In the past, young people could get their own "starter" credit cards as soon as they began college or entered the work world. But the Credit Card Act of 2009 sharply restricted this rite of passage. Now it’s much more difficult to get a credit card if you’re under 21. One way to make it easier is by lining up a co-signer — someone who agrees to pay the debt on the card if you don't.
You aren't necessarily required to get a co-signer under 21, but unless you have substantial income of your own, you may need one.
Card Act cracked down on starter cards
It used to be very easy for college students, in particular, to get a credit card. Issuers would set up stands on campus on "move-in day" and sign up students for cards. They'd even offer free T-shirts, food or other giveaways for applying. This is how an entire generation was introduced to credit. Some used their cards sparingly and responsibly. But many went wild, running up debts and starting their financial lives deep in the hole.
Enter the Card Act, which banned the use of giveaways and made it illegal to issue a credit card to applicants under 21 unless those applicants met one of two conditions:
They could document that they had independent income with which to repay the debt.
They had a co-signer.
Many young people are in school or don't work enough hours for their incomes to qualify, so a co-signer is often necessary. This can be a serious roadblock, since co-signing is a big responsibility that a lot of people don’t want to take on. The co-signer is putting their own credit score on the line; if the cardholder runs up big debts or misses payments, it can trash the co-signer's credit.
Issuers move away from co-signers
Complicating matters, major card issuers have been moving away from offering the co-signer option, preferring instead to issue cards only to those who have independent means to pay the bills. If you need a co-signer, you may be better off going to your local bank or credit union than a major nationwide issuer.
You may need a co-signer no matter how old you are
The Card Act didn't just affect young people. It tightened up lending standards for anyone seeking a credit card.
This is because in order to qualify for a card, you must be able to prove that your independent income is substantial enough to make the card’s payments, no matter what your age is. Of course, this is doable for most people working full time. But if you’re over 21 and can’t meet the income requirement, you’ll have to find a co-signer.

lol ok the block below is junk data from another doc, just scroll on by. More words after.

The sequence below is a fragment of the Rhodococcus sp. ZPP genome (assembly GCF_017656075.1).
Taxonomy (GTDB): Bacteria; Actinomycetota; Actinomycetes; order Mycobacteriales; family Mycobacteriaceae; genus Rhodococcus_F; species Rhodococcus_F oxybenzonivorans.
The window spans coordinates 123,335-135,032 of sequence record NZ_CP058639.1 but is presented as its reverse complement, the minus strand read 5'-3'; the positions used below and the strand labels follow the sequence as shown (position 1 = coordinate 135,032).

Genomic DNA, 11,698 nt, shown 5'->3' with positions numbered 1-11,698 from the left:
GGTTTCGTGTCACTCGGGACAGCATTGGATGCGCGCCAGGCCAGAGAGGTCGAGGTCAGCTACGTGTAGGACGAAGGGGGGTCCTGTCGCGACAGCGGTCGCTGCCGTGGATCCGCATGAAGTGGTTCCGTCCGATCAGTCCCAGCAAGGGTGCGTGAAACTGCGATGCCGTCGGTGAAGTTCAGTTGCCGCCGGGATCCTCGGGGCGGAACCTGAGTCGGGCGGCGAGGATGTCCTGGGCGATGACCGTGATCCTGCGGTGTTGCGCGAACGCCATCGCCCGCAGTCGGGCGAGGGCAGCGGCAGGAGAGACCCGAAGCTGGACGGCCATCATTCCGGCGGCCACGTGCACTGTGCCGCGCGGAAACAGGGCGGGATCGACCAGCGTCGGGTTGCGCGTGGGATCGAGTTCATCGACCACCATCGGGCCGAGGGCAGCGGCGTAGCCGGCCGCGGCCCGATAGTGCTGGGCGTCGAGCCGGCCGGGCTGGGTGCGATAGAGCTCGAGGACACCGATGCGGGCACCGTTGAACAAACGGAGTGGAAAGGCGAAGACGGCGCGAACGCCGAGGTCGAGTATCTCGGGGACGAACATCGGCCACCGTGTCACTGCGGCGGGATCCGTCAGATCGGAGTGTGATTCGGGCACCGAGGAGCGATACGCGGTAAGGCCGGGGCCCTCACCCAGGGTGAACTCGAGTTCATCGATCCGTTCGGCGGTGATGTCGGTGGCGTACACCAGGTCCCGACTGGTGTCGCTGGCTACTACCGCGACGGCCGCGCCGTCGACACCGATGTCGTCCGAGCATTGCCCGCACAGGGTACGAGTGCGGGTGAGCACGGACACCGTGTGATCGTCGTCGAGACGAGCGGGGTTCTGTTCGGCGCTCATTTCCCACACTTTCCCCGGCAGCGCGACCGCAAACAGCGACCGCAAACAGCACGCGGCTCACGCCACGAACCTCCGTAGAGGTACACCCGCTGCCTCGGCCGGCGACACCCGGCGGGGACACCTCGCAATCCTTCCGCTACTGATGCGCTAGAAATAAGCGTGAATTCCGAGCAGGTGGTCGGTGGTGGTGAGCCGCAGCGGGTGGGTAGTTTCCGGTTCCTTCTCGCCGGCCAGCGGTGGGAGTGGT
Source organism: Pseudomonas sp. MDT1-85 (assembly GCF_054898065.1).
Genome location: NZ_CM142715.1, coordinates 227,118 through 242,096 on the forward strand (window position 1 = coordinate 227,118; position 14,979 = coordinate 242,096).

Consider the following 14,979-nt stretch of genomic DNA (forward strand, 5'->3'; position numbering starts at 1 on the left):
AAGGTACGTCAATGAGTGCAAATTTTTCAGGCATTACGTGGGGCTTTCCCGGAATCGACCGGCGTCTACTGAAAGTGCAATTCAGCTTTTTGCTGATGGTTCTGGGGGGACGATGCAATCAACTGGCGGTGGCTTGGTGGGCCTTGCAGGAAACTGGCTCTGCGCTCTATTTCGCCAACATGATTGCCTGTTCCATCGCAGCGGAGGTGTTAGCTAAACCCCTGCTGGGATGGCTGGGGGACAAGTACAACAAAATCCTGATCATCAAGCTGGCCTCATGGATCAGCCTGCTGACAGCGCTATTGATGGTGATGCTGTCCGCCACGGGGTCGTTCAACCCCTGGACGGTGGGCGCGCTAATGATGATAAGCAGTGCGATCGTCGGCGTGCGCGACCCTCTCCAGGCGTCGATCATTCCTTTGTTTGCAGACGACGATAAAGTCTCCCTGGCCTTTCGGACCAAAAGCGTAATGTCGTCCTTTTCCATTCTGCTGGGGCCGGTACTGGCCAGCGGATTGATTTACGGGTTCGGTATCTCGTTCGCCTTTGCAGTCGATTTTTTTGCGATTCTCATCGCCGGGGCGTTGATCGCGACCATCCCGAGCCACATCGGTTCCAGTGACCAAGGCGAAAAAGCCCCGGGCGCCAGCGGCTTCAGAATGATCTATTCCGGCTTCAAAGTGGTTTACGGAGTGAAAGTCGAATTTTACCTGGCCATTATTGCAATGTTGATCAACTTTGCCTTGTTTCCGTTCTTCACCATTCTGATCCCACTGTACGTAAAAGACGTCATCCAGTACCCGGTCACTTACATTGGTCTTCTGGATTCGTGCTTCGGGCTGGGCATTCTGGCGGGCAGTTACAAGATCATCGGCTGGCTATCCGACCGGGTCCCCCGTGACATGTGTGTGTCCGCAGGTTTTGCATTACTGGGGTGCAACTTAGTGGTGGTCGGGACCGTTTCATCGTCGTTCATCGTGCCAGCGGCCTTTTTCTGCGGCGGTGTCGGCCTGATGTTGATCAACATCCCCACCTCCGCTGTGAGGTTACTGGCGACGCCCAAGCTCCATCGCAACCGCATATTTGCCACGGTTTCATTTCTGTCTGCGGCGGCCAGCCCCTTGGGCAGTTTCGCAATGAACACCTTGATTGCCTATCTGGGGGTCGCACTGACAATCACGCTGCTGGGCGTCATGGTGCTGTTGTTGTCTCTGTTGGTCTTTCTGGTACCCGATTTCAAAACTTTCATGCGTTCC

The 'reasonable access' exception
While the Card Act has been successful in reducing costs and increasing transparency for consumers, one major flaw came to the attention of policymakers in 2012. The part of the act that requires borrowers to have an independent income was preventing stay-at-home parents from getting credit in their own names.
In response, regulators adjusted the requirements to allow credit card applicants to include in their income any household income to which they have “reasonable access.” But this rule applies only in cases where applicants are 21 and older. It doesn't help young people.
The authorized user alternative
One way to get your hands on a credit card without having to go through the application process at all is to become an authorized user on someone else's account. An authorized user gets a card with their name on it that they can use to make purchases, but the responsibility for payment lies with the primary cardholder. The most common arrangement is for a parent to make a child an authorized user, but it could be another relative, a friend or a spouse or partner. There's still a risk to the primary cardholder, since the bills are all in their name.
Most major credit card issuers allow authorized users, making this arrangement easier to set up than a co-signer relationship. See our guide to authorized user status for more information.